|| Checking for direct PDF access through Ovid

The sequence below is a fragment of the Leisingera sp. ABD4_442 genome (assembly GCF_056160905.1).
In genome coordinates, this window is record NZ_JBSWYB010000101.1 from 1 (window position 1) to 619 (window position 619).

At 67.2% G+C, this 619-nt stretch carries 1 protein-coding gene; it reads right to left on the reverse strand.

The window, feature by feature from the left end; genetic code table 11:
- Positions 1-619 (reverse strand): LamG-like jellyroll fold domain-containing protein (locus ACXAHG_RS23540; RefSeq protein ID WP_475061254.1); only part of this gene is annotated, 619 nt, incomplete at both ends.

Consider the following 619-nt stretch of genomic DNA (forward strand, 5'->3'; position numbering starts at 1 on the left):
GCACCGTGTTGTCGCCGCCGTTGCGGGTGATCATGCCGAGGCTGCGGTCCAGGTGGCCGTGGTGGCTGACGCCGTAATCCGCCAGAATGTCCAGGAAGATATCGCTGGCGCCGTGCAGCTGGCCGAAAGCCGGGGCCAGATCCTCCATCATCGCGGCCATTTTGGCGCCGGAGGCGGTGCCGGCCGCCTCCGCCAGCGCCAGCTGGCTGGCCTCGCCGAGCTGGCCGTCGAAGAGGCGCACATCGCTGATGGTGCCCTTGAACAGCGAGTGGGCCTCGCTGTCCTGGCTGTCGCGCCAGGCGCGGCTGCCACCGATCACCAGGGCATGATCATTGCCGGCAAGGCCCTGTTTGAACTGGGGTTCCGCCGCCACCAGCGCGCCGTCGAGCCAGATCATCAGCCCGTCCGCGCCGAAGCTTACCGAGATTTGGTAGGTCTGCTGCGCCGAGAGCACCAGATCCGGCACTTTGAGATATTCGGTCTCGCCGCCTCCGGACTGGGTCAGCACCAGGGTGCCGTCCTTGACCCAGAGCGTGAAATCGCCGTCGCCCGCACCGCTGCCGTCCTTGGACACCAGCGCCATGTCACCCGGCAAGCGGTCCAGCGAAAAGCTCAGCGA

A common polymorphism within the nitric oxide sythanse-1 (NOS1) gene (rs6490121), initially identified as risk variant for schizophrenia, has been associated with variation in working memory and IQ. Here we investigated how this variation might be mediated at the level of brain structure and function. In healthy individuals (N = 157), voxel based morphometry was used to compare grey matter (GM) volume between homozygous and heterozygous carriers of the ‘G’ allele (i.e. the allele associated with impaired cognition and schizophrenia risk) and homozygous carriers of the non-risk ‘A’ allele. Functional brain imaging data were also acquired from 48 participants during performance of a spatial working memory (SWM) task, and analysed to determine any effect of NOS1 risk status. An a priori region-of-interest analysis identified a significant reduction in ventromedial prefrontal GM volume in ‘G’ allele carriers. Risk carriers also exhibited altered patterns of activation in the prefrontal cortex, caudate, and superior parietal lobe, which were characteristic of abnormal increases in activation in frontoparietal working memory networks and a failure to disengage regions of the default mode network. These functional changes suggest a NOS1-mediated processing inefficiency, which may contribute to cognitive dysfunction in schizophrenia. While the mechanisms by which NOS1 may influence brain structure and/or function have not yet been well delineated, these data provide further evidence for a role of NOS1 in risk for schizophrenia via an impact upon cognitive function.